The feeling around the U.S. men's national team these days is just different.
Only six months ago, uncertainty clouded the team at every level. It was small questions, like what tactical system the team would use or who would be starting matches. It was also big questions, like whether the team would even qualify for the World Cup or if U.S. Soccer still had faith in manager Jurgen Klinsmann.
But things have quickly and sharply shifted since Bruce Arena took over the team and started getting results. If the surest sign of that is eight points in four World Cup qualifying matches with Arena at the helm, then the next surest sign comes from the way U.S. Soccer president Sunil Gulati is talking about Arena.
"We haven't lost yet this year since Bruce has had the team," Gulati said after Sunday's 1-1 draw in Mexico. "So whatever has gotten us there, whatever occasion or bonding that's led to a change, that's a positive, and certainly Bruce has to receive a lot of credit."
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Gulati's praise of Arena is in stark contrast to the final year of Klinsmann's time in charge of the national team. Then, Gulati's constant and unequivocal support for Klinsmann changed to the need for constant evaluation of progress, and even his compliments were often couched.
After Copa America last summer, a tournament that was a moderate success for the USMNT on paper, Gulati expressed subtle alarm at the state of the team, raising doubts about Klinsmann's future in the process. His faith in Klinsmann appeared to be waning, even if he never directly said it.
"Today is a good day to judge where we are in the program overall as a team," Gulati said after the USMNT was thrashed by then-No. 1-ranked Argentina in the semifinals. "We're obviously a long way off."
After the tournament, where the USMNT placed in a respectable fourth place, Gulati offered only the faintest of praise: "We didn't lose to anybody in the tournament that's ranked outside the top five in the world, but we need to win some of those games, obviously."
Arena's approach in managing the USMNT, buoyed by a track record of eight points in four World Cup qualifying matches, tends to illicit comparisons to his predecessor.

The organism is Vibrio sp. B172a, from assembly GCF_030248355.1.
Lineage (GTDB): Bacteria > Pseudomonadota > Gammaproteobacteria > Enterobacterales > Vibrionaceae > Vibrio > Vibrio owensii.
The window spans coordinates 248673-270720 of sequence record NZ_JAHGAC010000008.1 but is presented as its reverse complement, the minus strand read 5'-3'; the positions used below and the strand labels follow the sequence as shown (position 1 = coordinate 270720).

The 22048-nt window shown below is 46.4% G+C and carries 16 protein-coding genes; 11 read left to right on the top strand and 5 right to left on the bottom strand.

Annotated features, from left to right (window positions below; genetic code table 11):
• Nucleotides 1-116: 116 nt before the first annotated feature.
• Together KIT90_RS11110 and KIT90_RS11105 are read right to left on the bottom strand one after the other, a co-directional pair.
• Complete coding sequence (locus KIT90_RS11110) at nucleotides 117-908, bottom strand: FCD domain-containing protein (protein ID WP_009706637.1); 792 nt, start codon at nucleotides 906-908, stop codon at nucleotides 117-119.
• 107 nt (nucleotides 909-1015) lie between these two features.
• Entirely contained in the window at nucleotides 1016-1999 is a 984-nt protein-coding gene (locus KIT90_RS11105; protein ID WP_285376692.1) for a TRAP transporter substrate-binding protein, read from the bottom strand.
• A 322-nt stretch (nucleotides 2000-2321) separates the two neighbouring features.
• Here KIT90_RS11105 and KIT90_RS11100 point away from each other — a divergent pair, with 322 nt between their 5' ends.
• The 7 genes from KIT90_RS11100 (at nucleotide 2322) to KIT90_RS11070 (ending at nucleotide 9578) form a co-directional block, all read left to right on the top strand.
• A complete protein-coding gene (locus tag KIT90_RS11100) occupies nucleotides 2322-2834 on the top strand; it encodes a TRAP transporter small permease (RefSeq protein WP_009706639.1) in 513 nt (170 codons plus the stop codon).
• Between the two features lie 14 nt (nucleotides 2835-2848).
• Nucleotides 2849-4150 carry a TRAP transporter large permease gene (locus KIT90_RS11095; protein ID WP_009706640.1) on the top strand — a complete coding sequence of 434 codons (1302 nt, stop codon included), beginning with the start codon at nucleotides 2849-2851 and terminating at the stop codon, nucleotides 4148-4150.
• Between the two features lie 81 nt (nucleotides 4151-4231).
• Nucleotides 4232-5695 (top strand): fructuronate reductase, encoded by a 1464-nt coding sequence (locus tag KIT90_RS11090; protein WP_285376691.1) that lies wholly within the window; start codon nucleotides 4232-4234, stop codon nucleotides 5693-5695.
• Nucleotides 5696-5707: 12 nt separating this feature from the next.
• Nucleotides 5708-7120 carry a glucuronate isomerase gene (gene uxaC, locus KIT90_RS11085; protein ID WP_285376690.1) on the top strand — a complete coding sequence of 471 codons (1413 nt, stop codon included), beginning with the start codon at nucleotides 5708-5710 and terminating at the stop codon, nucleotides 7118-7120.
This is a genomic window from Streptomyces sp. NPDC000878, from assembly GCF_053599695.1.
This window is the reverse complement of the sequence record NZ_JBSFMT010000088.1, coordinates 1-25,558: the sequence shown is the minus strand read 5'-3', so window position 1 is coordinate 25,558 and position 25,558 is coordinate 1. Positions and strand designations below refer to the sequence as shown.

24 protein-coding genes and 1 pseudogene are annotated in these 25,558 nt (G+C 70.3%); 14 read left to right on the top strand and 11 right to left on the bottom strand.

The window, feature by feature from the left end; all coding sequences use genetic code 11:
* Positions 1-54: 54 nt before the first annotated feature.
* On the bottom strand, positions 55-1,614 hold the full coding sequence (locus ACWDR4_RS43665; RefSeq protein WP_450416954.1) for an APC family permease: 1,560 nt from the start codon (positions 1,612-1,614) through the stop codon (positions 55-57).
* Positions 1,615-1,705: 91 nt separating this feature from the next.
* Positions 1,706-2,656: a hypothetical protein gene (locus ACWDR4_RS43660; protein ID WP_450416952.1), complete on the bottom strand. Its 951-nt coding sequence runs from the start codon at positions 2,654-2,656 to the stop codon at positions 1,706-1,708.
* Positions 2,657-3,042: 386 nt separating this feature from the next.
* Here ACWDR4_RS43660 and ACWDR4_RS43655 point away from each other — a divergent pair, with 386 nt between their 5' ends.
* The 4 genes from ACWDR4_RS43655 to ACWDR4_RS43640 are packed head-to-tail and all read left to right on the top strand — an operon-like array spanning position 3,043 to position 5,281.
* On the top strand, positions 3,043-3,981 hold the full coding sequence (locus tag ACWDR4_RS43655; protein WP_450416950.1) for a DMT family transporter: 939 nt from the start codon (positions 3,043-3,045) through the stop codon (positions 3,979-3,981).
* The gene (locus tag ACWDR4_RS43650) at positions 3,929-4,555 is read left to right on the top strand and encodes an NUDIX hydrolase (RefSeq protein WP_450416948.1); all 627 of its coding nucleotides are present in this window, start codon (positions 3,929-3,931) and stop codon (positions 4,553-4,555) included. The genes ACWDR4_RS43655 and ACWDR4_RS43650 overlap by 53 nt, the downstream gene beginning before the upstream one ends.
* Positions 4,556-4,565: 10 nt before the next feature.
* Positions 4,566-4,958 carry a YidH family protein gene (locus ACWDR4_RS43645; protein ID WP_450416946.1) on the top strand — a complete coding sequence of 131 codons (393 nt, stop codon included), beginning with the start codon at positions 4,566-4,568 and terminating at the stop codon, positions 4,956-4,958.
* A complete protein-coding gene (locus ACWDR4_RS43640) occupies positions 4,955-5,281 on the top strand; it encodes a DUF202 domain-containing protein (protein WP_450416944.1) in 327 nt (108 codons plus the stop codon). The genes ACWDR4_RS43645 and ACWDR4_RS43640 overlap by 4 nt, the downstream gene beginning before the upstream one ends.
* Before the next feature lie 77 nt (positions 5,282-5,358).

But Gulati, for his part, resisted being drawn into comparisons between Arena and Klinsmann, even as he acknowledged the team looks more confident now.
"I'm not going to compare the current situation to any previous situations. I don't think that is appropriate," Gulati said in Mexico on Sunday. "But I think that clearly the team has responded to some of the things that Bruce has outlined and is doing, and that's what we were hoping for. I think it's probably a lot of little things and not any one thing.
"Obviously when you're on the field and in camp and the team starts to believe even before they've played a game that they're capable of playing better and of winning, that helps. And then when you go out and see results that come from that, from following the path he's laid out, that obviously gives people a lot of confidence not only in Bruce but in themselves and in the team."
Of course, Gulati doesn't need to make the comparisons or say anything about Klinsmann.
The players have looked comfortable and, after Sunday's match, they've confirmed it, praising Arena's plan to let players know weeks in advance what the team would be doing in Mexico. Arena made a formation change and brought in seven new players for Sunday's match at the Azteca, and while the lineup certainly surprised fans and pundits, the players were well-prepared for it.
"I've had three weeks to prepare for this game," Omar Gonzalez said after Sunday's draw in Mexico. "It's just a different environment, and a different mentality you can take when you know three weeks out when you're going to play, how you're going to prepare.
"Sometimes with Jurgen you wouldn't know until the day of the game," Gonzalez added. "It's just stressful, so with Bruce here taking that kind of approach here, it's been helping out a lot."
Whether Gulati is or isn't referring to what the players are saying, it doesn't matter – it's pretty evident on the field.
Copyright The Associated Press.
Now, from the player pool all the way to the top of U.S. Soccer, qualifying for a World Cup looks like a much more reasonable expectation than it did six months ago, when Klinsmann lost the first two matches of the Hex.
"Clearly 16 points, except in very, very unusual situations, will get us one of the automatic spots," Gulati said, referring to how many points were enough to qualify in previous cycles. "I think it's quite possible we could win some of the away games."
That's a huge vote of confidence. Winning on the road in CONCACAF is never an easy endeavor and under Klinsmann, even winning at home became a concern.
Expectations around the USMNT have changed and so has the way U.S. Soccer's head talks about the team.
(The Associated Press contributed to this report.)